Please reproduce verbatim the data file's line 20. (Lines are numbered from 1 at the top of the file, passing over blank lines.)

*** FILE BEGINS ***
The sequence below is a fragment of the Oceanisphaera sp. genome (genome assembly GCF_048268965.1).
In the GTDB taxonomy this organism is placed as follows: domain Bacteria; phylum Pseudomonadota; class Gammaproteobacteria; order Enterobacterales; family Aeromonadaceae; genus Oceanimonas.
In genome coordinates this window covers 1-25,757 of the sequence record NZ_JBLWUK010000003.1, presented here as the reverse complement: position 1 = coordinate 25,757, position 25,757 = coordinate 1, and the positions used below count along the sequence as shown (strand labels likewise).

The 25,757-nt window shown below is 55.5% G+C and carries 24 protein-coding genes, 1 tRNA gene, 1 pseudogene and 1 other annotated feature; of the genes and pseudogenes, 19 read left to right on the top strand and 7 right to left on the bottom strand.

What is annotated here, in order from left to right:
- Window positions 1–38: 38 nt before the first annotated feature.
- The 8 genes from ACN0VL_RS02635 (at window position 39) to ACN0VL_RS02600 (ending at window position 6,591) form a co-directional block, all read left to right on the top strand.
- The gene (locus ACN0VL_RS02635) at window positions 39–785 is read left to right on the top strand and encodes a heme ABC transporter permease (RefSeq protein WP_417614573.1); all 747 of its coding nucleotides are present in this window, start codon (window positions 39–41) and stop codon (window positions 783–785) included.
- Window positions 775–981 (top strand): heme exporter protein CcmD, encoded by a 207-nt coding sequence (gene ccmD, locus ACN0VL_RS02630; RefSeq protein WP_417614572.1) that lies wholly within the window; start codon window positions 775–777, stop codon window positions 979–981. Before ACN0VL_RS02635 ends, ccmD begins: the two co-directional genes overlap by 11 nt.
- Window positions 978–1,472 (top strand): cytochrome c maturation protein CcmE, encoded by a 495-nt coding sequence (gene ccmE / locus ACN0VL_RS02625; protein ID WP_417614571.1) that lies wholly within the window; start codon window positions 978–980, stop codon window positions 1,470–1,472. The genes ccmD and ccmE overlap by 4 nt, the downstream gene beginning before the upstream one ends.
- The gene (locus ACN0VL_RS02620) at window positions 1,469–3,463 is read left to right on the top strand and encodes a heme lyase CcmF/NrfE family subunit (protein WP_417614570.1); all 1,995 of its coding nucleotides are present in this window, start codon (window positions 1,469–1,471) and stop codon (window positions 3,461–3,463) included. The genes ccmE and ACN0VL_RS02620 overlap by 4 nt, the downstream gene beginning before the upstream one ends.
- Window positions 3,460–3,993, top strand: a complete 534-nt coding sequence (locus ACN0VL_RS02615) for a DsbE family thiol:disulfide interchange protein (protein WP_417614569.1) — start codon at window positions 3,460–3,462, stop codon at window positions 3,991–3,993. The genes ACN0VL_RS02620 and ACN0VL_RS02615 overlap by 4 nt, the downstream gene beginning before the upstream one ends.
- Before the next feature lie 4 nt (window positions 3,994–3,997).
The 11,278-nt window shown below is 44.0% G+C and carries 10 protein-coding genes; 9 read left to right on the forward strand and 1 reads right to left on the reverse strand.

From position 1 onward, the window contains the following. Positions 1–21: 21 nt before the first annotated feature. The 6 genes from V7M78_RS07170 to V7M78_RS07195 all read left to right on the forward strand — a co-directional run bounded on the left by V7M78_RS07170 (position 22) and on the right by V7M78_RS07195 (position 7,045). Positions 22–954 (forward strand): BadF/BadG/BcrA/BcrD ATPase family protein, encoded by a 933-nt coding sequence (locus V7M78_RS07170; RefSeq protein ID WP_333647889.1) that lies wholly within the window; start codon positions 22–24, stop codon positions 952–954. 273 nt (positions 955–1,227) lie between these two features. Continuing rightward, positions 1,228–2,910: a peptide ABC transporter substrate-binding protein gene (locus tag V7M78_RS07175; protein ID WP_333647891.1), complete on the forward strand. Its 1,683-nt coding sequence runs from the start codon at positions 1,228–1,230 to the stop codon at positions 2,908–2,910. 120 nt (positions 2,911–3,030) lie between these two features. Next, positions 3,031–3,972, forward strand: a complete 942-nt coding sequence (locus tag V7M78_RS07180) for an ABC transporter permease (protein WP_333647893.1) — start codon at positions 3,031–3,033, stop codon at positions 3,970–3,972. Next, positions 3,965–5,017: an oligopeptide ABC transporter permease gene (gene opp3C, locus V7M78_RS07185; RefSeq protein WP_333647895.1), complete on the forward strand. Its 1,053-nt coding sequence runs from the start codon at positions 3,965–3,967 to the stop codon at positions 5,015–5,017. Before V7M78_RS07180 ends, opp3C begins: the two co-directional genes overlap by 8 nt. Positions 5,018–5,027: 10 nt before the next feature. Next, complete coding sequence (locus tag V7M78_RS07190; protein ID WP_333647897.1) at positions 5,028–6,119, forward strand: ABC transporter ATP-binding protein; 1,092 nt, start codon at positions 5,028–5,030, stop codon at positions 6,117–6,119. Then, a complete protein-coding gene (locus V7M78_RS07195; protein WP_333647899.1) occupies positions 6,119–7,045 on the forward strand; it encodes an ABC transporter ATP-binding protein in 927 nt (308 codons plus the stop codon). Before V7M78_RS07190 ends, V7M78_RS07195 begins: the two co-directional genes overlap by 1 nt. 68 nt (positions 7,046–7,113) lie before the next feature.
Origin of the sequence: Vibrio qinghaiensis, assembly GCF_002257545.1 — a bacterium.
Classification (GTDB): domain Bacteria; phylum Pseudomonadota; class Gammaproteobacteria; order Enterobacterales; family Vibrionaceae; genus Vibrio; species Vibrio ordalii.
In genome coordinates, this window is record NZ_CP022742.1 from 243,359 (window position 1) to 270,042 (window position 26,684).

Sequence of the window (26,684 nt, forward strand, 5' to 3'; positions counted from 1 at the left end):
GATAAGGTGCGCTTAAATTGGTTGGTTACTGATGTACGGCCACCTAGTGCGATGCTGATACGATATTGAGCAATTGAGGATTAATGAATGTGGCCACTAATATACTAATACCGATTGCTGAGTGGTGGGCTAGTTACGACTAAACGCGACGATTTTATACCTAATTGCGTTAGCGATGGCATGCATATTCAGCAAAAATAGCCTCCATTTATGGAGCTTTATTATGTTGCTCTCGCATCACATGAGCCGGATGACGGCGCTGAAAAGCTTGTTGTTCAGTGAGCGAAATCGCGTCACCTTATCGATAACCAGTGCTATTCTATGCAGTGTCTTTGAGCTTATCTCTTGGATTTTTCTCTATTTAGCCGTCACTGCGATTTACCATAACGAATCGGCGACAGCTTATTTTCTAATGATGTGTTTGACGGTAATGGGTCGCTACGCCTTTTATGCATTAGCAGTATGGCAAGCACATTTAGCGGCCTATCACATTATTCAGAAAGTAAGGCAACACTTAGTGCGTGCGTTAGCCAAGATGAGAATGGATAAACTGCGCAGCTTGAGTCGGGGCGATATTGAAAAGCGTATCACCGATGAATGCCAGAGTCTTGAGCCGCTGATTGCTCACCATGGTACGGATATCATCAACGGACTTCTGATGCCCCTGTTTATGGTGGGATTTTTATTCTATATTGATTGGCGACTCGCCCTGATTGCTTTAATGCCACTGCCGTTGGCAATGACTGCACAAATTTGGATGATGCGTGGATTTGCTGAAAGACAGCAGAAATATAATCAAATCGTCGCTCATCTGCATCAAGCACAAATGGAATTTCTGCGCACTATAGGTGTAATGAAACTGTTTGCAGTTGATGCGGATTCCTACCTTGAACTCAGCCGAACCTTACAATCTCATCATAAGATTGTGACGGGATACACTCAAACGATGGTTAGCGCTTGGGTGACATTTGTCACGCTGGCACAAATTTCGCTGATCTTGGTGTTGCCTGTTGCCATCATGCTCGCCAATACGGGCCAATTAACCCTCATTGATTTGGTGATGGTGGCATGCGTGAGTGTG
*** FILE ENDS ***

GATAAGGTGCGCTTAAATTGGTTGGTTACTGATGTACGGCCACCTAGTGCGATGCTGATACGATATTGAGCAATTGAGGATTAATGAATGTGGCCACTAATATACTAATACCGATTGCTGAGTGGTGGGCTAGTTACGACTAAACGCGACGATTTTATACCTAATTGCGTTAGCGATGGCATGCATATTCAGCAAAAATAGCCTCCATTTATGGAGCTTTATTATGTTGCTCTCGCATCACATGAGCCGGATGACGGCGCTGAAAAGCTTGTTGTTCAGTGAGCGAAATCGCGTCACCTTATCGATAACCAGTGCTATTCTATGCAGTGTCTTTGAGCTTATCTCTTGGATTTTTCTCTATTTAGCCGTCACTGCGATTTACCATAACGAATCGGCGACAGCTTATTTTCTAATGATGTGTTTGACGGTAATGGGTCGCTACGCCTTTTATGCATTAGCAGTATGGCAAGCACATTTAGCGGCCTATCACATTATTCAGAAAGTAAGGCAACACTTAGTGCGTGCGTTAGCCAAGATGAGAATGGATAAACTGCGCAGCTTGAGTCGGGGCGATATTGAAAAGCGTATCACCGATGAATGCCAGAGTCTTGAGCCGCTGATTGCTCACCATGGTACGGATATCATCAACGGACTTCTGATGCCCCTGTTTATGGTGGGATTTTTATTCTATATTGATTGGCGACTCGCCCTGATTGCTTTAATGCCACTGCCGTTGGCAATGACTGCACAAATTTGGATGATGCGTGGATTTGCTGAAAGACAGCAGAAATATAATCAAATCGTCGCTCATCTGCATCAAGCACAAATGGAATTTCTGCGCACTATAGGTGTAATGAAACTGTTTGCAGTTGATGCGGATTCCTACCTTGAACTCAGCCGAACCTTACAATCTCATCATAAGATTGTGACGGGATACACTCAAACGATGGTTAGCGCTTGGGTGACATTTGTCACGCTGGCACAAATTTCGCTGATCTTGGTGTTGCCTGTTGCCATCATGCTCGCCAATACGGGCCAATTAACCCTCATTGATTTGGTGATGGTGGCATGCGTGAGTGTG